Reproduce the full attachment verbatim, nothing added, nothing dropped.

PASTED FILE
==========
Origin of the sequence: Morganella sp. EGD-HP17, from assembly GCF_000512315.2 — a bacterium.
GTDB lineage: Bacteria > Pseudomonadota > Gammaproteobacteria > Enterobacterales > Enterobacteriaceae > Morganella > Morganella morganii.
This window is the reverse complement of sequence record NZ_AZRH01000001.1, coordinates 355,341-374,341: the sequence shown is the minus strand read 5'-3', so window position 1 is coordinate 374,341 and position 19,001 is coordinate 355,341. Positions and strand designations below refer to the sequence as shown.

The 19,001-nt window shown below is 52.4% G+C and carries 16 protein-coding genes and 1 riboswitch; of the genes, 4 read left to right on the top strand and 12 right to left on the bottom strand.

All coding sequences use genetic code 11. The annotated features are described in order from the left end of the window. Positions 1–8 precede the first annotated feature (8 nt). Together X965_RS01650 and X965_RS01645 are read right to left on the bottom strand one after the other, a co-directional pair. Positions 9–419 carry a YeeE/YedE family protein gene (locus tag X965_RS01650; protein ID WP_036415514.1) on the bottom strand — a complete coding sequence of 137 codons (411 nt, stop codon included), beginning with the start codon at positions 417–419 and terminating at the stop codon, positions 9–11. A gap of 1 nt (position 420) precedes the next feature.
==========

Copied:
Origin of the sequence: Morganella sp. EGD-HP17, from assembly GCF_000512315.2 — a bacterium.
GTDB lineage: Bacteria > Pseudomonadota > Gammaproteobacteria > Enterobacterales > Enterobacteriaceae > Morganella > Morganella morganii.
This window is the reverse complement of sequence record NZ_AZRH01000001.1, coordinates 355,341-374,341: the sequence shown is the minus strand read 5'-3', so window position 1 is coordinate 374,341 and position 19,001 is coordinate 355,341. Positions and strand designations below refer to the sequence as shown.

The 19,001-nt window shown below is 52.4% G+C and carries 16 protein-coding genes and 1 riboswitch; of the genes, 4 read left to right on the top strand and 12 right to left on the bottom strand.

All coding sequences use genetic code 11. The annotated features are described in order from the left end of the window. Positions 1–8 precede the first annotated feature (8 nt). Together X965_RS01650 and X965_RS01645 are read right to left on the bottom strand one after the other, a co-directional pair. Positions 9–419 carry a YeeE/YedE family protein gene (locus tag X965_RS01650; protein ID WP_036415514.1) on the bottom strand — a complete coding sequence of 137 codons (411 nt, stop codon included), beginning with the start codon at positions 417–419 and terminating at the stop codon, positions 9–11. A gap of 1 nt (position 420) precedes the next feature.